Another aspect is of course the portable device itself. Hardware requirements are almost non-existent: There will be no boot sequence (meaning almost instant on/off) and no harddisk. Only a few components are needed: A wifi card, keyboard, touchpad, a simplistic graphics card and a low-power CPU which will be able to integrate input from the peripherals and send them off to the server while making sure the incoming stream of pictures is displayed on the screen. Such architecture is both efficient when it comes to the power usage (which implies that battery life time will be greatly extended) as well as very low cost.

Now there is no denying that this approach is associated with a number of problems, the three main ones being security, connectivity and maintenance. As the state of affairs is as per today (June 2009), only WPA2 encryption is considered secure. Pretty much anyone can intercept the stream of data you are sending and receiving, and if your security setup is faulty – you are pretty much done: In worst case scenario hackers might gain access to your server with full permissions. The server itself is also vulnerable, being constantly online. Nonetheless the aspect of security already relevant today. Majority of users today seem to ignore this: It is not uncommon to observe people running unpatched XP with firewall disabled and admin password set to “admin” over an unencrypted wireless connection. This is unlikely to change, and introducing a centralized model will only make the security hazards even more acute.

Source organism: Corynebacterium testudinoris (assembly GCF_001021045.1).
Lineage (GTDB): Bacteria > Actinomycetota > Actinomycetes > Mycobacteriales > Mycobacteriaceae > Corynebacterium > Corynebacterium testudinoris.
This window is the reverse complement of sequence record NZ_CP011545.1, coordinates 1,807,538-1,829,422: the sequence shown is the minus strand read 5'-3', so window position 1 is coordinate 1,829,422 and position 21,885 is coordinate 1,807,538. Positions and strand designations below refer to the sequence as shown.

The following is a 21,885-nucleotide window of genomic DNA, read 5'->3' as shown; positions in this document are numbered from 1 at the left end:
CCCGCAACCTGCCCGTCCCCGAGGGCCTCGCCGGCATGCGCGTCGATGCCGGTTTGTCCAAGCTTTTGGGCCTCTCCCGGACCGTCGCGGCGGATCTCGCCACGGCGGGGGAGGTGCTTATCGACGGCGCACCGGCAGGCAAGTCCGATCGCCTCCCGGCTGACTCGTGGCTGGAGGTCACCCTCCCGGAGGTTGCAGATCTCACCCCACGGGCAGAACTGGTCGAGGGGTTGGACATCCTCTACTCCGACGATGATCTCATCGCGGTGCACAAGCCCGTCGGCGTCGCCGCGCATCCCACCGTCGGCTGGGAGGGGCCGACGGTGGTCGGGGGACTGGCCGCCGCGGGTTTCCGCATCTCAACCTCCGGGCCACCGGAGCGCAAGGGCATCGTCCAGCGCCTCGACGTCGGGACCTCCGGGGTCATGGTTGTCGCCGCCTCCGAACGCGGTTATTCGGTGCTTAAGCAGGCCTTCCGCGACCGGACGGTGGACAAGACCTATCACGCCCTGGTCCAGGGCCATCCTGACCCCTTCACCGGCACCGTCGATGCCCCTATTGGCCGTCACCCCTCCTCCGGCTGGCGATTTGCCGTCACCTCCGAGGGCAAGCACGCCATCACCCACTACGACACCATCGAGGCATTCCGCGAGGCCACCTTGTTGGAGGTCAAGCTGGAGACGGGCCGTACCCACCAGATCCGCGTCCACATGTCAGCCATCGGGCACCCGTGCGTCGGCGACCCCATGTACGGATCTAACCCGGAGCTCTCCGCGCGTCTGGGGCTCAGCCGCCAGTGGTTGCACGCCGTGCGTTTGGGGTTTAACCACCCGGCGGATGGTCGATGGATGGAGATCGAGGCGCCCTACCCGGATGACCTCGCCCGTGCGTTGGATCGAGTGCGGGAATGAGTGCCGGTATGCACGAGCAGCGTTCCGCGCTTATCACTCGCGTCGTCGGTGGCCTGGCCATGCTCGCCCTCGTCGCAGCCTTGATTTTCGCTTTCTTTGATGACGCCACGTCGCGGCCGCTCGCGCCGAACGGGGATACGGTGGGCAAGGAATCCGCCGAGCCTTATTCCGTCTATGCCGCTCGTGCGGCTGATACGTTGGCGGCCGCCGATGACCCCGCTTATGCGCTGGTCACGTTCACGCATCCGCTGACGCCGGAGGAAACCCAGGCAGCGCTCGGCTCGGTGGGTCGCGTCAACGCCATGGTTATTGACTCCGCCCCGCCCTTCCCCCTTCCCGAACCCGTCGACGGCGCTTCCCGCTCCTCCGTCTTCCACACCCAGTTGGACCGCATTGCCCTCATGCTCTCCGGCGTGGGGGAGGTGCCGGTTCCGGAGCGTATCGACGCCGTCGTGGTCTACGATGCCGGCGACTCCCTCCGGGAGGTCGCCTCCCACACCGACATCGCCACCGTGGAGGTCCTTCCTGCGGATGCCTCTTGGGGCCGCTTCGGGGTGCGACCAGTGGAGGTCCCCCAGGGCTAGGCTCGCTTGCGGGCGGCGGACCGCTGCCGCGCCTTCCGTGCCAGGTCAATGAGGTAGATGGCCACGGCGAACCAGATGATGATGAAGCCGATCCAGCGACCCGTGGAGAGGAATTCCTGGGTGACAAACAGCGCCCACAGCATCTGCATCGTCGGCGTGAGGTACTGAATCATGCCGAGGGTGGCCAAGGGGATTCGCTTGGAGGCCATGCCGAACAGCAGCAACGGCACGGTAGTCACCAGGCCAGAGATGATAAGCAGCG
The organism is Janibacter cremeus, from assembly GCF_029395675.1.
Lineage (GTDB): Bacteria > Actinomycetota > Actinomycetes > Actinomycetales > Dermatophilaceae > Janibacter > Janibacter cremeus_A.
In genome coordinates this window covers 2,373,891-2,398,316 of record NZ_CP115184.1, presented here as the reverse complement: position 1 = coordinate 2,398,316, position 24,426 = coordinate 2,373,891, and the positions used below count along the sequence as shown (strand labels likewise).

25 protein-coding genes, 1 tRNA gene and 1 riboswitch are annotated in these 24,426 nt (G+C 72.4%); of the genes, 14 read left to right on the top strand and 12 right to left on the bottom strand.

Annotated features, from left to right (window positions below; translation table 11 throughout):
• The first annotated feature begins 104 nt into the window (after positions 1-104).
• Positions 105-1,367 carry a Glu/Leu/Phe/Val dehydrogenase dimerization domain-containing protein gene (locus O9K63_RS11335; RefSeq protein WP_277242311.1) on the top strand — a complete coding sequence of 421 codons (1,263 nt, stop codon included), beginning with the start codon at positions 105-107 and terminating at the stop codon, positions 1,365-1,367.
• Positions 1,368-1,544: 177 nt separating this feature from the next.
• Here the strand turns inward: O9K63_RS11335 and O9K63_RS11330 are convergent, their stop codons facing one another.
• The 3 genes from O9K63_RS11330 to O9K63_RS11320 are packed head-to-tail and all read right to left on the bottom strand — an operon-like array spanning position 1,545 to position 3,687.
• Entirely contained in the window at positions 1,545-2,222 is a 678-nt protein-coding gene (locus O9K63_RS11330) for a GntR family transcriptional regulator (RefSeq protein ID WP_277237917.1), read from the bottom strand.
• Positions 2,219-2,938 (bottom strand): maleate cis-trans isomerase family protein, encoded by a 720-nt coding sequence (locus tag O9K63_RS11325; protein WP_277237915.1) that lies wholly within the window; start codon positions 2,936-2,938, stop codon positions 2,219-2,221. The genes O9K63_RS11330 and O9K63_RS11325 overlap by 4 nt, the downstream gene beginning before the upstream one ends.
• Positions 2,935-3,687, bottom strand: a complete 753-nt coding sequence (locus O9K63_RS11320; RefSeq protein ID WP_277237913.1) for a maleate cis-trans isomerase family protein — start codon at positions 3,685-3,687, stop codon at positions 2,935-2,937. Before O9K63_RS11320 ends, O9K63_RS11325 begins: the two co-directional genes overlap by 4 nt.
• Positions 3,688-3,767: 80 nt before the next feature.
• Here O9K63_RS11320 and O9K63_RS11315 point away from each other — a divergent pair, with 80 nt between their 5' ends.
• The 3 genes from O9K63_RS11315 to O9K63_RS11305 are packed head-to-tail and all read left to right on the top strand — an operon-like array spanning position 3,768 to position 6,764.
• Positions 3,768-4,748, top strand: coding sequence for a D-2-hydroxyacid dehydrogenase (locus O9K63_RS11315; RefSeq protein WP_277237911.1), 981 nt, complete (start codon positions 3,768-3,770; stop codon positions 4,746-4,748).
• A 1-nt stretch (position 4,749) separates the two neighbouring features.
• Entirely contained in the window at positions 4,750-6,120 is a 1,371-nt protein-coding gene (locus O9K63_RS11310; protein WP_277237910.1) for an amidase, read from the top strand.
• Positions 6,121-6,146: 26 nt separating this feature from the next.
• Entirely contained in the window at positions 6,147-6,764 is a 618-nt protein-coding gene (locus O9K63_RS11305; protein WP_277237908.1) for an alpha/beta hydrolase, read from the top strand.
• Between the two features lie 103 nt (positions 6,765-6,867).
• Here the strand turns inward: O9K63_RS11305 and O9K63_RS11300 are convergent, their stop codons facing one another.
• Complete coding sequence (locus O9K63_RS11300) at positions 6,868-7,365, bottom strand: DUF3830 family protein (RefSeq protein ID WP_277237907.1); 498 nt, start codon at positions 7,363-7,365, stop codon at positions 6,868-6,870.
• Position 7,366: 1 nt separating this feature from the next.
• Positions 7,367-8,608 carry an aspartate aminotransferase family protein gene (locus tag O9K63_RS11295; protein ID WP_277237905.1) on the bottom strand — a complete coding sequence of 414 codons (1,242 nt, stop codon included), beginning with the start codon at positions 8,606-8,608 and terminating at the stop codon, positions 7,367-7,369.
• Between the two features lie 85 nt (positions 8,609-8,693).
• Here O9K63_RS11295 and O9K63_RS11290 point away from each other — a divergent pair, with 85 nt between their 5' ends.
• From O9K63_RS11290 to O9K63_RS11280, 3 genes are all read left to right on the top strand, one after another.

Connectivity might also present a challenge of its own: You are absolutely dependent on a persistent Internet connection; no wifi – no computer. Despite the fact that this aspect has been vastly improved during the past few years, it might still be a problem. Also, 3G or not, the bandwidth is as of today still too restrictive to be streaming movies without significant lag.

In addition to this battery power may be perceived as an important hindrance. But, as with connectivity, I believe that this will be solved by technological advances. I already have a netbook out of which I can squeeze 9 hours of battery juice. There is no reason why this number would not be extended in the future.

To conclude, I firmly believe that such model is a convenient way solving many of the problems accompanying multidevice setups today. Technology has already seemingly taken step in this direction, especially seeing the explosive popularity of netbooks which has emerged in the past few years. Given that the problems associated with this model are either solved, or at least reduced, it may well be that we will see some examples of application of such centralization in the near future.

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1 Comment »

  1. avatar

    [...] So, may be I have totally missed the point, but to a certain degree I fail to see the innovation. I absolutely agree that this is a very convenient model of operation: You have a computer running at home and have access to it from anywhere in the world over the net. Sounds wonderful, but as far as I know such ideas have existed, and indeed have been used, for a long time. I myself am a frequent user of such model and have been for several years. It makes synchronization absolete – and as far as I am concerned, that is a good thing (my thoughts on the subject). [...]

    Pingback by First impression: Opera Unite « Dr. Ivan's Blog — 18/06/2009 @ 16:58